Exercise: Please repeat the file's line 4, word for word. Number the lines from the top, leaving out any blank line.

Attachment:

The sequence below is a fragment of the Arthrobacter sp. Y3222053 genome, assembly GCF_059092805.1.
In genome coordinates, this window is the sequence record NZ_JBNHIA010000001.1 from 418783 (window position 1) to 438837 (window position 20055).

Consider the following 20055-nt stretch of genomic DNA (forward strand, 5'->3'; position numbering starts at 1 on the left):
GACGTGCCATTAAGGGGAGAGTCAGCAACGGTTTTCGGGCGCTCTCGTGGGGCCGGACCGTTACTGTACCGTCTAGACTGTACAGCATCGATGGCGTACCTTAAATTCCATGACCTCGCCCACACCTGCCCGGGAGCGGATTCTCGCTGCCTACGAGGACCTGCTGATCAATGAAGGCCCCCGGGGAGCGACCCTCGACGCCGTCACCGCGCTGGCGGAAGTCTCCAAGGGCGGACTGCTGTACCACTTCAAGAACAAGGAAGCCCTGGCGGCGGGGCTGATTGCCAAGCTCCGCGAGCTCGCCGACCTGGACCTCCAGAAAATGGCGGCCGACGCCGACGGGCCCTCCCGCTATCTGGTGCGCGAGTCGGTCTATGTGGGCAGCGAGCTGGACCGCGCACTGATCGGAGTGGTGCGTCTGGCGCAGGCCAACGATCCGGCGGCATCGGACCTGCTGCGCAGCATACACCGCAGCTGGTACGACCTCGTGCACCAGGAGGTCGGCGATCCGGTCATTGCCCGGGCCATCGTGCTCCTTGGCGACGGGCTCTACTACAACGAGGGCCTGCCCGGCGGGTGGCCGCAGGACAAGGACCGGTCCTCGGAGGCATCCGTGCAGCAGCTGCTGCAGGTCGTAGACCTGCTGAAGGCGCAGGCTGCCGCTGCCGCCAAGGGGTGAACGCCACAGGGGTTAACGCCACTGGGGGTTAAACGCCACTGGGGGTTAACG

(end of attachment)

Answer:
GACGTGCCATTAAGGGGAGAGTCAGCAACGGTTTTCGGGCGCTCTCGTGGGGCCGGACCGTTACTGTACCGTCTAGACTGTACAGCATCGATGGCGTACCTTAAATTCCATGACCTCGCCCACACCTGCCCGGGAGCGGATTCTCGCTGCCTACGAGGACCTGCTGATCAATGAAGGCCCCCGGGGAGCGACCCTCGACGCCGTCACCGCGCTGGCGGAAGTCTCCAAGGGCGGACTGCTGTACCACTTCAAGAACAAGGAAGCCCTGGCGGCGGGGCTGATTGCCAAGCTCCGCGAGCTCGCCGACCTGGACCTCCAGAAAATGGCGGCCGACGCCGACGGGCCCTCCCGCTATCTGGTGCGCGAGTCGGTCTATGTGGGCAGCGAGCTGGACCGCGCACTGATCGGAGTGGTGCGTCTGGCGCAGGCCAACGATCCGGCGGCATCGGACCTGCTGCGCAGCATACACCGCAGCTGGTACGACCTCGTGCACCAGGAGGTCGGCGATCCGGTCATTGCCCGGGCCATCGTGCTCCTTGGCGACGGGCTCTACTACAACGAGGGCCTGCCCGGCGGGTGGCCGCAGGACAAGGACCGGTCCTCGGAGGCATCCGTGCAGCAGCTGCTGCAGGTCGTAGACCTGCTGAAGGCGCAGGCTGCCGCTGCCGCCAAGGGGTGAACGCCACAGGGGTTAACGCCACTGGGGGTTAAACGCCACTGGGGGTTAACG